MSI updates WT72 workstation with Quadro M5500 graphics

MSI updates WT72 workstation with Quadro M5500 graphics
MSI updates WT72 workstation with Quadro M5500 graphics
The 17.3-inch workstation comes with a Xeon E3-1505M CPU, the new high-end Nvidia M5500 GPU, and 64 GB DDR4 RAM for a hefty $6900 USD.
Allen Ngo,

The MSI GT72 and updated GT72S are some of the best gaming notebooks available in the 17.3-inch form factor. Consequently, the chassis also makes for a superb mobile workstation if the form of the WT72 if performance and upgradeability are top concerns.

The manufacturer has now updated its flagship WT72 workstation lineup to include options with the Quadro M5500 in addition to existing high-end Core i7 and Xeon processors. According to the press release, the M5500 is "the world's fastest mobile GPU" and is roughly 35 percent more powerful than older models. Unfortunately, the source does not specify the benchmark or the "older models" in question.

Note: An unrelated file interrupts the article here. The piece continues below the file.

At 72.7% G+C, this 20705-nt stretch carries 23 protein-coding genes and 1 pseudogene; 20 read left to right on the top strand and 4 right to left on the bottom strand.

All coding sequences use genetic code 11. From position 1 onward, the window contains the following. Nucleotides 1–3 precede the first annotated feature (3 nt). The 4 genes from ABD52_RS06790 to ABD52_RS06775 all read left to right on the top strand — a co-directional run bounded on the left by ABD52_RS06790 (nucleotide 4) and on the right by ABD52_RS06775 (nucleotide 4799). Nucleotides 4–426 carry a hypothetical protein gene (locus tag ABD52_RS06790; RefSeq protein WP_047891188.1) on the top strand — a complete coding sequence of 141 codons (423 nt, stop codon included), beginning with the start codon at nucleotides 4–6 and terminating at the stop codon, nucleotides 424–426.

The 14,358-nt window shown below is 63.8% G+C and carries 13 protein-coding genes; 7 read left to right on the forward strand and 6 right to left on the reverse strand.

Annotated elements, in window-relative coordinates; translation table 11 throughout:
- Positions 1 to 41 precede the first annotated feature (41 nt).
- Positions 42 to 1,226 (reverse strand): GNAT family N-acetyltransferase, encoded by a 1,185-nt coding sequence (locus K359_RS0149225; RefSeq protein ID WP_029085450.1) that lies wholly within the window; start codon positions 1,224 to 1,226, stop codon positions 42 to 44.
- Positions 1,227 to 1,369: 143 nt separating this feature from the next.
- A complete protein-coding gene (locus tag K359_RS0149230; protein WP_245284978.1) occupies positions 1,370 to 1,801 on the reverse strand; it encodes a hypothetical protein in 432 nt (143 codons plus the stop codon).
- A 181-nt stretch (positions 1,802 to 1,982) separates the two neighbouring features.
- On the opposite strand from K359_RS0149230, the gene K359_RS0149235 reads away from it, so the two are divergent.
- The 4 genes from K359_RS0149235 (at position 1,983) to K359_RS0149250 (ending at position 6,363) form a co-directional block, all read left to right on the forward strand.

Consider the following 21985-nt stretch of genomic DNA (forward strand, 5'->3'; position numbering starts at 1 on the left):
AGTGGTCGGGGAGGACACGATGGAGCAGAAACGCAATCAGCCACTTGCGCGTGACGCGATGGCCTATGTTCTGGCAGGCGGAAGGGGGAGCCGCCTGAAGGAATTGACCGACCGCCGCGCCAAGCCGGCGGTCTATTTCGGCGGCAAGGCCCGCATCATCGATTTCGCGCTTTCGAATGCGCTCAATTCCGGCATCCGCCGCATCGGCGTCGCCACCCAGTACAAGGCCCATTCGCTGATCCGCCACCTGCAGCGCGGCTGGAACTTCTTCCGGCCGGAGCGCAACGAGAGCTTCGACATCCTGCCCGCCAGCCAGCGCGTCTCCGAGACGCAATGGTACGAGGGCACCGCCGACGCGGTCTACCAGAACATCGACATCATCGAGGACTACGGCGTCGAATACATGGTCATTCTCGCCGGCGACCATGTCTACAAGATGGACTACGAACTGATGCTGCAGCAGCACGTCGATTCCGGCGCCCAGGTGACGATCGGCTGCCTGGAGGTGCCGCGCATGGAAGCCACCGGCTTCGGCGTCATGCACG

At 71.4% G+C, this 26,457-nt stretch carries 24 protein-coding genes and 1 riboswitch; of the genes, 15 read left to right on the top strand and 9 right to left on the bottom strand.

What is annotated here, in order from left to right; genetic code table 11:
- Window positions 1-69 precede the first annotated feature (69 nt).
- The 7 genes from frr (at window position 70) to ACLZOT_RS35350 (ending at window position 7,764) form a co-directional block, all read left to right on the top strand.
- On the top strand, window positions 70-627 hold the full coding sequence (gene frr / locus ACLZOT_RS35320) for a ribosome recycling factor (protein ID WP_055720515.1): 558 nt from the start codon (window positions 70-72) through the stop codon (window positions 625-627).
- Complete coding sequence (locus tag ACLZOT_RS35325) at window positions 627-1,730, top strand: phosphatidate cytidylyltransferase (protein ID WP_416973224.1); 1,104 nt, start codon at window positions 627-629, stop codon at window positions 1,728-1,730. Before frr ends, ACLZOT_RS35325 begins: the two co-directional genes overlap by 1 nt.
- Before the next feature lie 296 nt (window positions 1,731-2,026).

MSI is also advertising the updated WT72 as the first "VR ready" mobile workstation with guaranteed compatibility with VRWorks, Autodesk VRED, Oculus Rift, and the HTC Vive.

Core specifications and SKUs are provided by the handy table below. Unlike its GT72 or GT72S counterpart, expect to pay $5500 USD for even the base model and at least $700 more for a 4K UHD panel and more powerful Core i7 CPU. All configurations will otherwise come with the new Quadro M5500 GPU as standard. See our existing review on the WT72 for more details on the hardware and features.



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> Notebook / Laptop Reviews and News > News > News Archive > Newsarchive 2016 04 > MSI updates WT72 workstation with Quadro M5500 graphics
Allen Ngo, 2016-04- 4 (Update: 2016-04- 5)
Allen Ngo
Allen Ngo - US Editor in Chief
After graduating with a B.S. in environmental hydrodynamics from the University of California, I studied reactor physics to become licensed by the U.S. NRC to operate nuclear reactors. There's a striking level of appreciation you gain for everyday consumer electronics after working with modern nuclear reactivity systems astonishingly powered by computers from the 80s. When I'm not managing day-to-day activities and US review articles on Notebookcheck, you can catch me following the eSports scene and the latest gaming news.